Project description:Hepatitis C virus (HCV) often leads to persistent infection. Interferon (IFN) and IFN-stimulated genes (ISGs) are amplified during HCV infection but fail to eliminate virus from the liver in a large number of infected patients. We have observed previously that HCV infection induces IFN-? production in immortalized human hepatocytes (IHH) as early as 24 h after infection, although virus replication is not inhibited. To gain insights on possible countermeasures of virus for the suppression of host antiviral response, the cellular transcriptional profiles of ISGs were examined after various treatments of IHH. The majority of ISGs were upregulated in IFN-treated IHH from the level for mock-treated cells. However, the comparison of ISG expression in IFN-treated IHH and IFN-pretreated, HCV genotype 2a-infected IHH indicated that virus infection suppresses the upregulation of a subset of effector molecules, including ISG56 and IFITM1. Similar results were observed for HCV-infected Huh7 cells. Subsequent study suggested that the exogenous expression of ISG56 or IFITM1 inhibits HCV replication in IHH or Huh7 cells, and the knockdown of these genes enhanced HCV replication. Further characterization revealed that the overexpression of these ISGs does not block HCV pseudotype entry into Huh7 cells. Taken together, our results demonstrated that ISG56 and IFITM1 serve as important molecules to restrict HCV infection, and they may have implications in the development of therapeutic modalities.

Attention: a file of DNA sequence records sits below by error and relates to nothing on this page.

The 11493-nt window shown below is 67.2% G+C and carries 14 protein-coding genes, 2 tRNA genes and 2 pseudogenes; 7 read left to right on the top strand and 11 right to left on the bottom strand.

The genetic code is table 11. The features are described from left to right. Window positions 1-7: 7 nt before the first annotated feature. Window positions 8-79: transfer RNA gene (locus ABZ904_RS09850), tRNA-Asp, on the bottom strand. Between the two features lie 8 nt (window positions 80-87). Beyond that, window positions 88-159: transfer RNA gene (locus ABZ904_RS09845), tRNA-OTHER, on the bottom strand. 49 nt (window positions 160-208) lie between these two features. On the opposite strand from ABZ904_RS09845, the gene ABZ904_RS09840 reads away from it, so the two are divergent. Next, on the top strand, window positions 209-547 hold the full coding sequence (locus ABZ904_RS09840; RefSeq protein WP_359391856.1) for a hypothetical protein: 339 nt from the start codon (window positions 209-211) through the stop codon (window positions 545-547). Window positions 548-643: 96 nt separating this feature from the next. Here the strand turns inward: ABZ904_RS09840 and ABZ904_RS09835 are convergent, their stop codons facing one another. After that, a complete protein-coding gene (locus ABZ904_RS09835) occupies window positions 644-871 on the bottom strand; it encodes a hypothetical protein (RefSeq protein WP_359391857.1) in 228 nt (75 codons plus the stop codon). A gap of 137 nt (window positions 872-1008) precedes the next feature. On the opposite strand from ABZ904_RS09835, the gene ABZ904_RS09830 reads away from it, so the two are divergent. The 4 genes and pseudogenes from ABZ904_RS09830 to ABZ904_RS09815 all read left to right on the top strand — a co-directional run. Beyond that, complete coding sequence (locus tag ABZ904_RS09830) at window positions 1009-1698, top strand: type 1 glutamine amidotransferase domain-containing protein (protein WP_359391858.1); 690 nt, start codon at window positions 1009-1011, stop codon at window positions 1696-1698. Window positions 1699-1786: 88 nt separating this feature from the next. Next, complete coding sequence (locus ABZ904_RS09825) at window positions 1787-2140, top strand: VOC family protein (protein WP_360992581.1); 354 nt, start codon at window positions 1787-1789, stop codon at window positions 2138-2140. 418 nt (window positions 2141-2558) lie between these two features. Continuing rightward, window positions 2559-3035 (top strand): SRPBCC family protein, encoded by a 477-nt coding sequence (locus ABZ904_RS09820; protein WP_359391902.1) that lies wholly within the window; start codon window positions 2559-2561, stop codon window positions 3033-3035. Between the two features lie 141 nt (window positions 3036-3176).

Project description:One way to dissect the antibody response to an invading microorganism is to clone the antibody repertoire from immune donors and subsequently characterize the specific antibodies. Recently, methodological advances have allowed investigations of neutralizing antibodies against hepatitis C virus (HCV) in vitro. We have investigated three human mAbs, previously isolated from an individual infected with HCV of genotype 2b, that are known to cross-react in a binding assay to the envelope E2 protein of genotypes 1a and 1b. We now report that two of them have a neutralizing activity with a breadth not previously observed. Indeed, mAbs 1:7 and A8 recognized E2 from all of the six major genotypes, and they neutralized retroviral pseudoparticles [HCV pseudoparticles (HCVpp)] carrying genetically equally diverse HCV envelope glycoproteins. Importantly, these antibodies were also able to neutralize the cell culture infectious HCV clone JFH-1 in vitro, with IC(50) values of 60 ng/ml and 560 ng/ml, respectively. The conformational epitopes of these two broadly reactive antibodies were overlapping yet distinct and involved amino acid residues in the 523-535 region of E2, known to be important for the E2-CD81 interaction. The third antibody clone, representing a dominant population in the initial screen for these antibodies, was less broadly reactive and was unable to neutralize the genotype 2a infectious clone JFH-1. Our results confirm at the clonal level that broadly neutralizing human anti-HCV antibodies can be elicited and that the region amino acids 523-535 of the HCV envelope glycoprotein E2 carries neutralizing epitopes conserved across all genotypes.